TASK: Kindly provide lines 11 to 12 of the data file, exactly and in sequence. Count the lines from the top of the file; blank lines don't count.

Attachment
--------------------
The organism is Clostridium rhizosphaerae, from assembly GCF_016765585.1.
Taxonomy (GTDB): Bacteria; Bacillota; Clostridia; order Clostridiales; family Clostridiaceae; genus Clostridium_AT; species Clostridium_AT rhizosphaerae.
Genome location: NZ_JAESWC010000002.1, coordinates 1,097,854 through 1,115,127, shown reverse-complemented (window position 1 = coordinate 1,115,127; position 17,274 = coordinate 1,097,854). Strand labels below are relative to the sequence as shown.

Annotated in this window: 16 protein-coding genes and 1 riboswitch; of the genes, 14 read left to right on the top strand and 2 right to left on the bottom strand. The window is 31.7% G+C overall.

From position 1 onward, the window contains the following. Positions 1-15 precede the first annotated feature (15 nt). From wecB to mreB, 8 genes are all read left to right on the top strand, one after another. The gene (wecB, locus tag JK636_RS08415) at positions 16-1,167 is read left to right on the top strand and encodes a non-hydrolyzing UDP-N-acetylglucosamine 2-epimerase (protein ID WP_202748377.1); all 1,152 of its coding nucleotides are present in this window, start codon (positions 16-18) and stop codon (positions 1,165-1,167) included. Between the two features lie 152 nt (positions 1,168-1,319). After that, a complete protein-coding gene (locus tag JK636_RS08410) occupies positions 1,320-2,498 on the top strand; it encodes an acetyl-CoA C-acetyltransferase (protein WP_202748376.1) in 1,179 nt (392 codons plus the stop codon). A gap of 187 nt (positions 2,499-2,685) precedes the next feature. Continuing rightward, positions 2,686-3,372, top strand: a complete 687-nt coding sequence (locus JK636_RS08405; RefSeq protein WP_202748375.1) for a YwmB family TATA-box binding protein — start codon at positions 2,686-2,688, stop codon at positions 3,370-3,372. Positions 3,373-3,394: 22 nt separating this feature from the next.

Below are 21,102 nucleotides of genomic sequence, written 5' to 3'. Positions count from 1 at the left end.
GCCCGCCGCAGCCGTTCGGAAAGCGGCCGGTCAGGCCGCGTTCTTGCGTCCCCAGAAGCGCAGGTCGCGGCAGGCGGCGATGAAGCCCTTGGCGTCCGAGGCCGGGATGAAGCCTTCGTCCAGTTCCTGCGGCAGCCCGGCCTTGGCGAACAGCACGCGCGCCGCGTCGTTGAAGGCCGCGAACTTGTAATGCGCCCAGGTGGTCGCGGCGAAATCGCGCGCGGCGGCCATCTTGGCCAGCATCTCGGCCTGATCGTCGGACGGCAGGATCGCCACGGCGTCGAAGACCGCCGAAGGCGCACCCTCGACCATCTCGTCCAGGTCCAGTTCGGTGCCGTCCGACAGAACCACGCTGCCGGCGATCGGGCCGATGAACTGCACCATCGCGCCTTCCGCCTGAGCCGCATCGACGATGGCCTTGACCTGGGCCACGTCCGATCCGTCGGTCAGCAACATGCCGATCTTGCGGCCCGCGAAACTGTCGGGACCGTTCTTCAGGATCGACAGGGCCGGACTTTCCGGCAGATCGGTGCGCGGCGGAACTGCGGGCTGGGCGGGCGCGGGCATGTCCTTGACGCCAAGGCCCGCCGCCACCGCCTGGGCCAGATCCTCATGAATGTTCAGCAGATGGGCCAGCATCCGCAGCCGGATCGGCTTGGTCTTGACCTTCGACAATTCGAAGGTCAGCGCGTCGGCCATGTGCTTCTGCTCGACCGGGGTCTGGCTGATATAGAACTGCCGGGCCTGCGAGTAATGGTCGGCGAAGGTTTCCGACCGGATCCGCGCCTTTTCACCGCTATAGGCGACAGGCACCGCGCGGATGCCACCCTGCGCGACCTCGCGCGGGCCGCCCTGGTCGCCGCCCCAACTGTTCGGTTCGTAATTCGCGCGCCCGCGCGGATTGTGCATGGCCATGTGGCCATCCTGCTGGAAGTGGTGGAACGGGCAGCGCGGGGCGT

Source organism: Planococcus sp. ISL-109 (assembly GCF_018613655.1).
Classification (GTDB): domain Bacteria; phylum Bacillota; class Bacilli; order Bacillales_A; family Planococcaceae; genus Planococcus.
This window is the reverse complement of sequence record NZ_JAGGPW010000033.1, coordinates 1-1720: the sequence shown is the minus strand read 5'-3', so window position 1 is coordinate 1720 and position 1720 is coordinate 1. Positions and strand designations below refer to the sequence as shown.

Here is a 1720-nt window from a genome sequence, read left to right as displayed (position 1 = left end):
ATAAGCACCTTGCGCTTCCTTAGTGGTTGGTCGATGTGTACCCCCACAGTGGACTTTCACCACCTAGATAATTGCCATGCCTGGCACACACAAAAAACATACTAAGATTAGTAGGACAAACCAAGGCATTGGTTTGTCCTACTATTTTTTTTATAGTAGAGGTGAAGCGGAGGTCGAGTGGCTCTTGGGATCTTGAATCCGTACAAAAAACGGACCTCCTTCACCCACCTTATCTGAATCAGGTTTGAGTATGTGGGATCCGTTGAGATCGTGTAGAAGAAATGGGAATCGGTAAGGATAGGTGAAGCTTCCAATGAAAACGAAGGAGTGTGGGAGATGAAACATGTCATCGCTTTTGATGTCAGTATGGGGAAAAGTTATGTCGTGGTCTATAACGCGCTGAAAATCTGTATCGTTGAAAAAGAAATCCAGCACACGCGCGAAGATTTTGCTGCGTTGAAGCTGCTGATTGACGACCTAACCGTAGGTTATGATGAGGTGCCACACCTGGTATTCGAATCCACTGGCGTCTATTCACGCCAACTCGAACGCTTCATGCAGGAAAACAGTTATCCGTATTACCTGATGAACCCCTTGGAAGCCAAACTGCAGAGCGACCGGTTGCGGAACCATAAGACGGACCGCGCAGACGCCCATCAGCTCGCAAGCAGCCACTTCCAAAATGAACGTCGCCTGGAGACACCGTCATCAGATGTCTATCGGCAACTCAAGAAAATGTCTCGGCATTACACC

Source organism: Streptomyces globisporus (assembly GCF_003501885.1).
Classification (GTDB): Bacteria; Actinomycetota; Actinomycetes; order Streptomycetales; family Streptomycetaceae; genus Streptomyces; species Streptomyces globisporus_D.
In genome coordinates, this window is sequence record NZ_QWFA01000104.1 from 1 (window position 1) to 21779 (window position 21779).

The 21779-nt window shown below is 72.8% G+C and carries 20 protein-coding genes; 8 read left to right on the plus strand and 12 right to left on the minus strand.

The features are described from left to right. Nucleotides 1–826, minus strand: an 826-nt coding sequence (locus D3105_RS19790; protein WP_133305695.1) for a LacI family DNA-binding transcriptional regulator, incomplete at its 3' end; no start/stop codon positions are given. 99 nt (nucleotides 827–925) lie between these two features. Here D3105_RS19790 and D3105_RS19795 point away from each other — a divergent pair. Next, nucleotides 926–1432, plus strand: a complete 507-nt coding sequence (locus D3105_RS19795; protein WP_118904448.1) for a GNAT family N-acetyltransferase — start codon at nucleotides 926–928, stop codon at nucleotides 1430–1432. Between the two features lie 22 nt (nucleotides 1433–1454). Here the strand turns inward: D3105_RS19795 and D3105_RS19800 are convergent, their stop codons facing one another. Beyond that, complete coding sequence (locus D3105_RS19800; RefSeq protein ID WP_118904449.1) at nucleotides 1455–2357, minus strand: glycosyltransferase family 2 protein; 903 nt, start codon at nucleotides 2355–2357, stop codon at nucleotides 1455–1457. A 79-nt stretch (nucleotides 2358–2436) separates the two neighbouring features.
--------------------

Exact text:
Here is a 1720-nt window from a genome sequence, read left to right as displayed (position 1 = left end):
ATAAGCACCTTGCGCTTCCTTAGTGGTTGGTCGATGTGTACCCCCACAGTGGACTTTCACCACCTAGATAATTGCCATGCCTGGCACACACAAAAAACATACTAAGATTAGTAGGACAAACCAAGGCATTGGTTTGTCCTACTATTTTTTTTATAGTAGAGGTGAAGCGGAGGTCGAGTGGCTCTTGGGATCTTGAATCCGTACAAAAAACGGACCTCCTTCACCCACCTTATCTGAATCAGGTTTGAGTATGTGGGATCCGTTGAGATCGTGTAGAAGAAATGGGAATCGGTAAGGATAGGTGAAGCTTCCAATGAAAACGAAGGAGTGTGGGAGATGAAACATGTCATCGCTTTTGATGTCAGTATGGGGAAAAGTTATGTCGTGGTCTATAACGCGCTGAAAATCTGTATCGTTGAAAAAGAAATCCAGCACACGCGCGAAGATTTTGCTGCGTTGAAGCTGCTGATTGACGACCTAACCGTAGGTTATGATGAGGTGCCACACCTGGTATTCGAATCCACTGGCGTCTATTCACGCCAACTCGAACGCTTCATGCAGGAAAACAGTTATCCGTATTACCTGATGAACCCCTTGGAAGCCAAACTGCAGAGCGACCGGTTGCGGAACCATAAGACGGACCGCGCAGACGCCCATCAGCTCGCAAGCAGCCACTTCCAAAATGAACGTCGCCTGGAGACACCGTCATCAGATGTCTATCGGCAACTCAAGAAAATGTCTCGGCATTACACC